Low Vision Care in 2020: Interview with Dr. Kelly Scherer
Rates of vision loss are a growing concern as we enter the new decade. In fact, by the year 2050, the rates of visual impairments and blindness in the U.S. are expected to double.¹ As the general population is aging, there is in increase in age-related eye conditions, such as macular degeneration. Additionally, there has been exponential growth of chronic conditions related to vision loss. For instance, diabetes is the leading cause of new cases of blindness among working age adults.
Fortunately, there are many resources available to help individuals experiencing vision loss. Dr. Kelly Scherer, Director of Clinical Services at The Lighthouse’s Sandy & Rick Forsythe Center for Comprehensive Vision Care, shares more information about the current state of low vision care and the resources available at The Lighthouse.
Q: How do you define low vision?
A: Low vision describes a permanent vision loss that is uncorrectable by glasses or medical treatment. In low vision care we service individuals with a large range of vision loss. Each case presents its own challenges depending on level of visual acuity, visual field, contrast sensitivity, and light sensitivity.
Q: What does low vision care look like in 2020?
A: While we continue to value optical devices such as magnifiers and high-powered reading glasses, the utilization of technology is advancing rapidly. Now with portable assistive tech devices, individuals with vision loss can function independently in environments that may not have been accessible to them before, such as in the workplace and in large cities. Devices such as the OrCam MyEye 2 enable individuals to read printed text anywhere. Accessibility features on phones such as VoiceOver enable individuals to access digital content. There are also many apps available to aid with navigation. Assistive technology is the new frontier in low vision care, helping to increase accessibility in the world for individuals with vision loss.
Q: What is The Chicago Lighthouse’s unique approach to low vision care?
A: At The Lighthouse, we take a comprehensive approach to low vision care with the goal to empower our clients and provide them with the tools they need to function independently and succeed in their personal ventures. When patients come to our clinic, they receive an individualized assessment to determine their degree of visual impairment. We then speak with our patients to learn about the difficulties they are experiencing due to their vision loss, as well as the goals that they want to achieve through treatment. From there we are able to refer our patients to other programs and services at The Lighthouse that would help them achieve their individual goals, including occupational therapy to help build daily living skills, psychological services to help work through impact of vision loss, and assistive technology. One thing I would encourage everyone to do before their appointment is to make a list of the difficulties they are experiencing due to their vision loss. The more specific you are, the more specific we can be when providing solutions to increase your independence and functioning.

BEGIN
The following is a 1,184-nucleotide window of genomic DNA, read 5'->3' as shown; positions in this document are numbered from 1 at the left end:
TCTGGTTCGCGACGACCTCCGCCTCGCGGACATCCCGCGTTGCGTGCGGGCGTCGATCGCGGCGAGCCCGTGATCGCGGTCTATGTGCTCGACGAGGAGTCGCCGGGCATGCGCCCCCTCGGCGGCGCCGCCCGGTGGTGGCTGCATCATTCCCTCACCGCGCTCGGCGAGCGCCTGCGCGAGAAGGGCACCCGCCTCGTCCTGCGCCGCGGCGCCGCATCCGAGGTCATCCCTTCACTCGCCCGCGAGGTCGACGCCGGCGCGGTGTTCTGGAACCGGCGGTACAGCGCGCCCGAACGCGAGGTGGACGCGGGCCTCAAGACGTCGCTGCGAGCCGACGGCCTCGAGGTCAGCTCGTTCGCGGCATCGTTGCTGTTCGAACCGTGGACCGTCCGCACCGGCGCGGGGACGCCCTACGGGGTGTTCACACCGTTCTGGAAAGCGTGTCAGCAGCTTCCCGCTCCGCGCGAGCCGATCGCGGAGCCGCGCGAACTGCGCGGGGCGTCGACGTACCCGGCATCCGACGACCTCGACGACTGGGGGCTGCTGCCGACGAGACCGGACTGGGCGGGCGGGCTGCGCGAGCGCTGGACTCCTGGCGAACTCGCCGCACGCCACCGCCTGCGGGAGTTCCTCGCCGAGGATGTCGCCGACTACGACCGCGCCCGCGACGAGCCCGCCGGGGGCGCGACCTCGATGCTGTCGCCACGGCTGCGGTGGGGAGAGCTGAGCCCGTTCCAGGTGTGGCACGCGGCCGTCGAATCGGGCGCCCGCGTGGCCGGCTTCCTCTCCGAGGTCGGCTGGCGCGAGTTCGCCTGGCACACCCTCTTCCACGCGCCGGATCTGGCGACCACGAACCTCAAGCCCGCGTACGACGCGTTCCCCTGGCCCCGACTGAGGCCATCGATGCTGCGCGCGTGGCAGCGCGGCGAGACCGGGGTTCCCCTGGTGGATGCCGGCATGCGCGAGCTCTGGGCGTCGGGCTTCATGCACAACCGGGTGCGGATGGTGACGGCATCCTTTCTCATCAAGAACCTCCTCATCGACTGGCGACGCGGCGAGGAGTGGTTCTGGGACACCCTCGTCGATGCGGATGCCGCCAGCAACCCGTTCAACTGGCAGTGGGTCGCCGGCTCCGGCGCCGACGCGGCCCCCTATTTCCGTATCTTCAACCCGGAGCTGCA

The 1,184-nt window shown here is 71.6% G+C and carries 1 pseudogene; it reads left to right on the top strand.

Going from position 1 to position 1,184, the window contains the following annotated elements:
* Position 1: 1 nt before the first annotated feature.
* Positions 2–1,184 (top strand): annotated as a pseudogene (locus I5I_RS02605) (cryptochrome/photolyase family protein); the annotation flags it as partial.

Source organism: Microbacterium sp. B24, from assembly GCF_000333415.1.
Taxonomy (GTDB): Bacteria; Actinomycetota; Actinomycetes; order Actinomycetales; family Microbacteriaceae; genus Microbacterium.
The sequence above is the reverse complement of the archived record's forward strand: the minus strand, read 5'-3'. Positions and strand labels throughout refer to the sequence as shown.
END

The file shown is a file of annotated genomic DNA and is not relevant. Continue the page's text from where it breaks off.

Q: What advice do you have for individuals experiencing vision loss?
A: I’d encourage individuals experiencing vision loss to get involved in the community and meet others who are experiencing vision loss. It helps to speak to someone who can relate to what you’re experiencing, and you can also swap tricks and tips for functioning in everyday life as you adjust to your vision loss. We offer Low Vision Support Groups here at The Lighthouse, as well as other community-based programs such as our Seniors Program. I’d also encourage everyone to schedule an eye exam! There is so much that your eye exam can reveal about your overall health, as your general health affects your vision.
For additional information about low vision services offered at The Lighthouse, including our clinic locations, visit chicagolighthouse.org/forsythe-center/
¹Varma, R., Vajaranant, T. S., Burkemper, B., Wu, S., Torres, M., Hsu, C., … & McKean-Cowdin, R. (2016). Visual impairment and blindness in adults in the United States: demographic and geographic variations from 2015 to 2050. JAMA ophthalmology, 134(7), 802-809.